Mr Blair has stood by his reforms and says they will allay any fears the public may have around alleged water theft and mismanagement.
On the Section 324 concerns, he told parliament it met government's intent of “clarifying that the scope of public interest within the current temporary water restriction order power includes managing water for environmental water releases without the need to set up a new separate power.”
‘People’s property rights are at stake’
The amendments passed on Wednesday are the latest chapter in a turbulent 12 months that began with allegations of water theft in an ABC Four Corners report last July.
This week government actually wound back proposed expansion of embargo powers via amendments to its own legislation.
However, under the final amendments the Minister retains environmental embargo powers under the public interest test.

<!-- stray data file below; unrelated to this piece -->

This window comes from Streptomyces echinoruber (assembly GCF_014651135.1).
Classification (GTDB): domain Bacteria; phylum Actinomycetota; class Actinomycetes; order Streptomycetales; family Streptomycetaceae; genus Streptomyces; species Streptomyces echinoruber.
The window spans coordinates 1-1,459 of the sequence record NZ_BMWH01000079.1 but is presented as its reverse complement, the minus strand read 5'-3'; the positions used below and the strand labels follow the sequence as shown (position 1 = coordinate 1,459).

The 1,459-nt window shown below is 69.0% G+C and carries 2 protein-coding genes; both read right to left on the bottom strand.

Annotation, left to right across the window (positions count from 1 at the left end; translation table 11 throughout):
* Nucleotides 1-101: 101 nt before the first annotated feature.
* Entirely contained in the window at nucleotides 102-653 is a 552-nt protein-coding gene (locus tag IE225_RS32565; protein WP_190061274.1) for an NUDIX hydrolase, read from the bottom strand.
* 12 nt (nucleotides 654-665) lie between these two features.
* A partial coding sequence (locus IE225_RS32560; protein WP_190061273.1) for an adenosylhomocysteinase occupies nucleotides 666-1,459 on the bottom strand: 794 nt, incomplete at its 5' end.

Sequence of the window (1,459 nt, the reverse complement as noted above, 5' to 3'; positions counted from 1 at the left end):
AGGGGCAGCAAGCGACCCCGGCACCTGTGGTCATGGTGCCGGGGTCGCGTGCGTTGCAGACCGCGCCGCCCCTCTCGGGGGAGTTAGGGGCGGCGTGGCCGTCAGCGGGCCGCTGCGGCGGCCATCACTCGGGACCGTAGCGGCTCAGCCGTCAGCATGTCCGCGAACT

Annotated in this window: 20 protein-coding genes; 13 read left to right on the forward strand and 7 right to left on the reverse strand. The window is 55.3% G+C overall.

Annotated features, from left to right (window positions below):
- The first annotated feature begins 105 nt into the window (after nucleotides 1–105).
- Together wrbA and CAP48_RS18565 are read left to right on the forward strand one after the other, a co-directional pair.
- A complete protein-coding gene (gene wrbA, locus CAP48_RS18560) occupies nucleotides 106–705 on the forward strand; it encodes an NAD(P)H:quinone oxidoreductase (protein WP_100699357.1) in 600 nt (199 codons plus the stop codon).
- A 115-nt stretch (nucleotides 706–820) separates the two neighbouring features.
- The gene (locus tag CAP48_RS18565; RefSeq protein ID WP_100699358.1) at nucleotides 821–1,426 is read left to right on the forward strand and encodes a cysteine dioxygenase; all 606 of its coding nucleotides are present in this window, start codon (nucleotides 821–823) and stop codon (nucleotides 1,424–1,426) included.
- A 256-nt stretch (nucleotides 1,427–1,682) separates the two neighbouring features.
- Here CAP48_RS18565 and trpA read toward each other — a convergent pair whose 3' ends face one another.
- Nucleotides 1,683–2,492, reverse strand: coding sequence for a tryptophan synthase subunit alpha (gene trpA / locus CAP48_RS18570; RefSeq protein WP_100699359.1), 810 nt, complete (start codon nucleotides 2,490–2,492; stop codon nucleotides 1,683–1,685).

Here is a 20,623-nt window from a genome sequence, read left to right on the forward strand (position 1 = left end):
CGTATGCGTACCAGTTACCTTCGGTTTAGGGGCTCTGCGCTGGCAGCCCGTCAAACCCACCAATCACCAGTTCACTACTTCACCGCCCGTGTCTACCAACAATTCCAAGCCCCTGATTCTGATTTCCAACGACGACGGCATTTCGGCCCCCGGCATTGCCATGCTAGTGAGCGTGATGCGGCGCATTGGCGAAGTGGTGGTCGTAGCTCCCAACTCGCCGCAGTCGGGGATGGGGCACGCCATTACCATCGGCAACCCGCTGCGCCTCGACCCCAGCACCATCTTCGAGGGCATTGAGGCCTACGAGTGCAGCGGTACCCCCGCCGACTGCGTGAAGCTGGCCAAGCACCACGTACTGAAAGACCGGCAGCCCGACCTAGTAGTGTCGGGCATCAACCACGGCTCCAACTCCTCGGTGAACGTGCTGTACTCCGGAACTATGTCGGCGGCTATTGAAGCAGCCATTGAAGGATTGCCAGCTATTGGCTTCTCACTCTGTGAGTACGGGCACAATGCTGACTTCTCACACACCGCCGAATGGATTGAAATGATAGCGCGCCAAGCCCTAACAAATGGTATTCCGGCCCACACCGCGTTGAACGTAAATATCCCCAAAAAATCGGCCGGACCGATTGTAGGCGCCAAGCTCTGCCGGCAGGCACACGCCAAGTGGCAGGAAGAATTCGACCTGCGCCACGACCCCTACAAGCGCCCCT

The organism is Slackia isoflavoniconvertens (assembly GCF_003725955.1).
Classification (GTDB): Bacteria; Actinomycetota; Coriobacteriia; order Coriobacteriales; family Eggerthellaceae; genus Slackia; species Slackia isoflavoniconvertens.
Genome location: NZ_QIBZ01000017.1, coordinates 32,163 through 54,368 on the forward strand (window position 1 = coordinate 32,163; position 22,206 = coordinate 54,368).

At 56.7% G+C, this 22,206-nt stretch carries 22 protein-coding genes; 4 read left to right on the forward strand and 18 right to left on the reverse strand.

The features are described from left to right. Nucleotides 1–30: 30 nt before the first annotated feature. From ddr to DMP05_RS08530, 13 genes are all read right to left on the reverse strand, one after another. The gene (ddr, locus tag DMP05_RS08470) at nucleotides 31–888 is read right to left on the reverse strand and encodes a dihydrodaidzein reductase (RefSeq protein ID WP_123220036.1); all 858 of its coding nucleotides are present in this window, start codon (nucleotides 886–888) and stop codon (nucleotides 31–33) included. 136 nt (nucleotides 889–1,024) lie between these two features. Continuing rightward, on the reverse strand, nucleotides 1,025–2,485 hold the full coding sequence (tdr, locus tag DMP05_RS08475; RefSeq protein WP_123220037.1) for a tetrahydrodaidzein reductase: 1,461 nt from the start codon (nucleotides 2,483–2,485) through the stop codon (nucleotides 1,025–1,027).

Farmer groups are not happy.
The Irrigators’ Council said the rules opened the Act up to misuse by future governments.
“We absolutely support the protection of environmental flows whenever environmental water held by Government is released from storages,” Mr McKenzie said.
“However, this legislation will allow the Water Minister of the day to go much further and stop irrigators from using water they are currently able to access under their Water Sharing Plans, even when some of the flow in the rivers is from rainfall events and tributary inflows below the dams which would normally be shared between irrigators, the community and the environment.”
“Implementing cease to pump orders should never be done lightly, because peoples’ property rights are at stake.”